Nuance Communications, which partners with Apple Computers to provide the voice recognition software behind Apple’s intelligent assistant Siri, had 4 patent applications published today at the USPTO that focus upon search and search technology. While the company has at least 274 granted patents and 104 pending patents listed as assigned to it at the US patent and trademark office, these appear to be the first that focus upon the operations of a search engine. They reference the Dragon Search application built for iPhones:
The topics covered in the Nuance patent portfolio primarily involve speech recognition technology, but include some areas that companies like Google have been focusing upon within a few of their patents as well, such as statistical language models and document segmentation algorithms, as well as a browser for the voice web which was filed in 1998.
When a judge writes a judicial opinion upon a case, he often includes more than just his ruling on the case. It usually contains an analysis of the present law, the legal atmosphere, and how the ultimate holding on the case was arrived at. Those written rulings can also include some legal opinions on issues that don’t necessarily play an essential role in the outcome of the case at hand, and those are often referred to as “dicta.”
When you read a patent, you’ll see that it’s broken into a number of parts. The most important of those is the claims section, which is what a patent examiner focuses upon when prosecuting a patent, and deciding whether or not it should be granted. There are also description sections in patents which give a richer and more detailed look at how the technology behind a patent might be implemented (with emphasis on the “might”). Often those descriptions include material that isn’t reflected within the claims section of a patent, and in many ways, those description sections could be considered as similar to the dicta that I mentioned sometimes appears within judicial opinions.
Stanford University was granted two new patents today under the name, Scoring documents in a database, both of which were filed at the United States Patent and Trademark Office on January 19, 2010. These two patents, assigned to Stanford and listing Lawrence Page as inventor, are described as continuation patents of the following patents assigned to Stanford which focus upon PageRank:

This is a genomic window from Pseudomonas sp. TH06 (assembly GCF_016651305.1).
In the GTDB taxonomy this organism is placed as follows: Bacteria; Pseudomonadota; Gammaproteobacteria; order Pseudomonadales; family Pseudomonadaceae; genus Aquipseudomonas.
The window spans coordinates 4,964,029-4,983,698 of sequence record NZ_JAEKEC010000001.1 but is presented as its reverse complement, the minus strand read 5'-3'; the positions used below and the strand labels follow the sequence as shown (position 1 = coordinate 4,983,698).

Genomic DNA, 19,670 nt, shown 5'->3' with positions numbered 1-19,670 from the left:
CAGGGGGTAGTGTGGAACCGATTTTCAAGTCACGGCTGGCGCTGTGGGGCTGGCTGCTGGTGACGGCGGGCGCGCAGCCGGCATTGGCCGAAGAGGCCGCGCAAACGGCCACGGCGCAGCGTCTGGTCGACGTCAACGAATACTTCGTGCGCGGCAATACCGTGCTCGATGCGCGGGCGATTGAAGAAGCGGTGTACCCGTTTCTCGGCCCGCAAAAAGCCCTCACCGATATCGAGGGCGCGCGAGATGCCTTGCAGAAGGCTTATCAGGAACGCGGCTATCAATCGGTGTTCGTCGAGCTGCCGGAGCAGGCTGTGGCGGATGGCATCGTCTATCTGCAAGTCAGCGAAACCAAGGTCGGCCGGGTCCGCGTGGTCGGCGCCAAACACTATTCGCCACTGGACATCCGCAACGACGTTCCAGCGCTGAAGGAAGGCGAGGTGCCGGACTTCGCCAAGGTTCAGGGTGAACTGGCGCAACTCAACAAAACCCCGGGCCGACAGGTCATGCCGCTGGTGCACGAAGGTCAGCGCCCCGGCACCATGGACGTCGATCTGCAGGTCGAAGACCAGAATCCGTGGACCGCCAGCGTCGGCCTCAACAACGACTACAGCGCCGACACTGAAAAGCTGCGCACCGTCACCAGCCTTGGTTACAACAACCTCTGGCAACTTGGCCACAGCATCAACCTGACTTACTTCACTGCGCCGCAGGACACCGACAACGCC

Link evaluation. We often use characteristics of links to help us figure out the topic of a linked page. We have changed the way in which we evaluate links; in particular, we are turning off a method of link analysis that we used for several years. We often rearchitect or turn off parts of our scoring in order to keep our system maintainable, clean and understandable.
A lot of people were guessing which “method of link analysis” might have been changed, from PageRank being turned off, to anchor text being devalued, to Google ignoring rel=”nofollow” attributes in links, to others. I was asked my opinion by a few people, and mentioned that there were a number of potential approaches that Google might have changed.
According to Google’s Director of Research, Peter Norvig, if you look at Google Trends for trends related to “full moon” or “ice cream”, you’ll see that Google searches for those terms imitate actual physical trends in the world. With a very large number of queries performed for those terms, searches for “full moon” peak every 28 days. Searches for “ice cream” peak every summer, 365 days apart. Large amounts of data make interesting things possible.
If you’re interested in how search engines work, and how large amounts of data can help them do what they do more effectively, it’s highly recommended that you read the paper The Unreasonable Effectiveness of Data (pdf), written by Alon Halevy, Peter Norvig, and Fernando Pereira, from Google. Even more highly recommended is a presentation from Peter Norvig of the same name from a Distinguished Lecture Series at the University of British Columbia last fall, which sadly has less than a 1,000 views at YouTube presently:
In the early days of Google, when you performed a search, the results you received were just links to pages found on the Web, showing page titles, snippets, and URLs. Google started adding other types of searches to its Web search, such as: